This is another of those not-quite-a-request. A couple of people requested that I revisit some of the movies that just missed making my Facebook Fave 50 list. You can’t get any closer than The Road Warrior, which was #51.
I’m not sure what your definition of an “action movie” is. I can define it by giving examples: Run Lola Run, The Terminator, A Better Tomorrow, Supercop, Tomorrow Never Dies. Those are the five action movies I listed in my Fave Fifty, although Tomorrow Never Dies was a ringer and I don’t actually think that highly of it. At worst, that makes The Road Warrior my 6th-favorite action movie of all time. And perhaps those six movies give a feel for what I consider to be an action movie: something that is defined largely by its action scenes. I don’t think of The Godfather movies as action pictures, because while they have elements of the action picture, other things are more crucial. But a movie like The Road Warrior would be far less interesting without the way it approaches action. You can talk about Jung and Joseph Campbell, you can talk about the costumes, but what makes the film is George Miller’s skills as an action creator. The final fifteen-minute chase scene is the equal of anything in Stagecoach or Buster Keaton.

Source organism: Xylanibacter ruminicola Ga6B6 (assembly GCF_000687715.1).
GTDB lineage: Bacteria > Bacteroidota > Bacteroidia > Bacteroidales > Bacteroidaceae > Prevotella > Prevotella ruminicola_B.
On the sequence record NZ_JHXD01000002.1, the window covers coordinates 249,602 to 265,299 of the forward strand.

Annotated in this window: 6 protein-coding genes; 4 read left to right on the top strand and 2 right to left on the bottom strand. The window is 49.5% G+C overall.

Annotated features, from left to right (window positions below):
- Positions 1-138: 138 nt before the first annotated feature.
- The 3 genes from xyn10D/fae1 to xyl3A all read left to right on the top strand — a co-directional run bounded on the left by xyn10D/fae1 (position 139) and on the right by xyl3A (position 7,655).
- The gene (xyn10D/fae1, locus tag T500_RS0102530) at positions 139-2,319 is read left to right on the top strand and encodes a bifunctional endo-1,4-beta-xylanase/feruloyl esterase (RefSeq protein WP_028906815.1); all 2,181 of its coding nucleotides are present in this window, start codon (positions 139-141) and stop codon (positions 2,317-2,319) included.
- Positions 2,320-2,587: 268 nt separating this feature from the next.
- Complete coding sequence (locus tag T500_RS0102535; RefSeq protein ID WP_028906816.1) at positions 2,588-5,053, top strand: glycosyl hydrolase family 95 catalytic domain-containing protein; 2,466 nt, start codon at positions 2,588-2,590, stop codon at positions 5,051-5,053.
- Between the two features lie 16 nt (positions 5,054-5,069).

It is safe to say that not everyone shares my high opinion of The Road Warrior. Oh, it is highly regarded. But it is old. It relies on stunt work (like Stagecoach and The General do) … we’re just about to enter the CGI period, but it hasn’t happened yet. This makes it seem more remarkable to me, but younger viewers used to CGI might just find it outdated. Still, Miller’s work here is so effective, it wins people over … like I say, most people do like the movie. But if you look at the top-rated action movies on the IMDB, you have to get to #9 before the 20th century turns up. The Road Warrior comes in at #269, two places below Thor: The Dark World.
The average rating for The Road Warrior on MovieLens is 7.2/10. I give it 10/10. It is #549 on the They Shoot Pictures, Don’t They list of the top 1000 films of all time. I have it at #51. Clearly I’m a bit excessive in my praise.
You could watch the other two films in the trilogy. Mad Max is cheap and punky, and pretty good. Mad Max Beyond Thunderdome is bloated and not so good.